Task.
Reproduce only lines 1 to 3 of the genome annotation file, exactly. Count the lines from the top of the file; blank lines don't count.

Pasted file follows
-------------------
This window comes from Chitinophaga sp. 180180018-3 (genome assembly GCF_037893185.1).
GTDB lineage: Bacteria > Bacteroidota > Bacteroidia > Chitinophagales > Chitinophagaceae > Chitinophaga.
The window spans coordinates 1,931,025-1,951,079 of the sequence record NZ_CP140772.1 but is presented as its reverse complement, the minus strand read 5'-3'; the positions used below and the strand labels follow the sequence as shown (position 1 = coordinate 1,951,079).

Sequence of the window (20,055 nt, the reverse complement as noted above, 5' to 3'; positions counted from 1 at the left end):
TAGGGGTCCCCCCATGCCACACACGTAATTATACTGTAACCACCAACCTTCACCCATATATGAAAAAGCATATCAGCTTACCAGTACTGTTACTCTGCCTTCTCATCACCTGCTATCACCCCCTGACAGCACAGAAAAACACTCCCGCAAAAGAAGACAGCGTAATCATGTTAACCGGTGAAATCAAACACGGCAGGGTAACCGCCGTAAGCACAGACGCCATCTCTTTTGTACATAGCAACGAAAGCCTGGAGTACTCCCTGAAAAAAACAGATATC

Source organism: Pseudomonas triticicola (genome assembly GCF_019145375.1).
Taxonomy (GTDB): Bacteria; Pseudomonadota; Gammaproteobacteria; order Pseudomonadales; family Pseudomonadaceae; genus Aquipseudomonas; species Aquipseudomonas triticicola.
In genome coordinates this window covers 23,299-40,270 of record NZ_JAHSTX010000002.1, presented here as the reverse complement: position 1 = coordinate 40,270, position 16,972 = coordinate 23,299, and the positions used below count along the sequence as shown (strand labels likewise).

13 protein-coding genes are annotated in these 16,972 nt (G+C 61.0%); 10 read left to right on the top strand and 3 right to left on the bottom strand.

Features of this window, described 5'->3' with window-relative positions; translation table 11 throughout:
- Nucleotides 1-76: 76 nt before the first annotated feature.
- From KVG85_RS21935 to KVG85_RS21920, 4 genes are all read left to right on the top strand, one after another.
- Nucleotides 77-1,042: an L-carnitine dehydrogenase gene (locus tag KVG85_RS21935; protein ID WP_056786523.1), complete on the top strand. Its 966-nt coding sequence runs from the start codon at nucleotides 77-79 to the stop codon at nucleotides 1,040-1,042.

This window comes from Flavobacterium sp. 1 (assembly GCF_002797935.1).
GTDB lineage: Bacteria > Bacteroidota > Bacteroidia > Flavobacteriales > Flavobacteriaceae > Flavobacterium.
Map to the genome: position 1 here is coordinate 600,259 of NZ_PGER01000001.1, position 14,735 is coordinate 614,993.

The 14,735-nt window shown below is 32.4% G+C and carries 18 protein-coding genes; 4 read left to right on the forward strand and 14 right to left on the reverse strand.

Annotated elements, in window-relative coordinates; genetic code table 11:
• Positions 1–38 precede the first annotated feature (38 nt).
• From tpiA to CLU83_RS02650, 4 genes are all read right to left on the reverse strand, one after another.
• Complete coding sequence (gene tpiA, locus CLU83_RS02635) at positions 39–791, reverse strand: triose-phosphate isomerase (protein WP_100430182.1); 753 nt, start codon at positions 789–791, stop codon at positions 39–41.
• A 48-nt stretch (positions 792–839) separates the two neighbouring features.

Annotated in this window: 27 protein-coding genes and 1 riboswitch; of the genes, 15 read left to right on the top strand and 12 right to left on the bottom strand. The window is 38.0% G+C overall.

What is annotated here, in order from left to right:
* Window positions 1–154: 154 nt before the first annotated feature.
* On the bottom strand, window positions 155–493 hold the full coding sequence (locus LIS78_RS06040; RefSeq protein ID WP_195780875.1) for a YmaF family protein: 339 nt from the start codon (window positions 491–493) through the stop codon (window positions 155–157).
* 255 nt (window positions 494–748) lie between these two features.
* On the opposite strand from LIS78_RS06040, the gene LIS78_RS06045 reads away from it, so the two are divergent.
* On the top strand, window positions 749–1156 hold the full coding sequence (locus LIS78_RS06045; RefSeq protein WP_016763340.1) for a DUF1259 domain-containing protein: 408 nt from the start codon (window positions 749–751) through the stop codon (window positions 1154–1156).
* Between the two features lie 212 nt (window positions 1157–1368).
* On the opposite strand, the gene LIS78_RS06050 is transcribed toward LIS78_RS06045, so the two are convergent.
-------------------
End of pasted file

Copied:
This window comes from Chitinophaga sp. 180180018-3 (genome assembly GCF_037893185.1).
GTDB lineage: Bacteria > Bacteroidota > Bacteroidia > Chitinophagales > Chitinophagaceae > Chitinophaga.
The window spans coordinates 1,931,025-1,951,079 of the sequence record NZ_CP140772.1 but is presented as its reverse complement, the minus strand read 5'-3'; the positions used below and the strand labels follow the sequence as shown (position 1 = coordinate 1,951,079).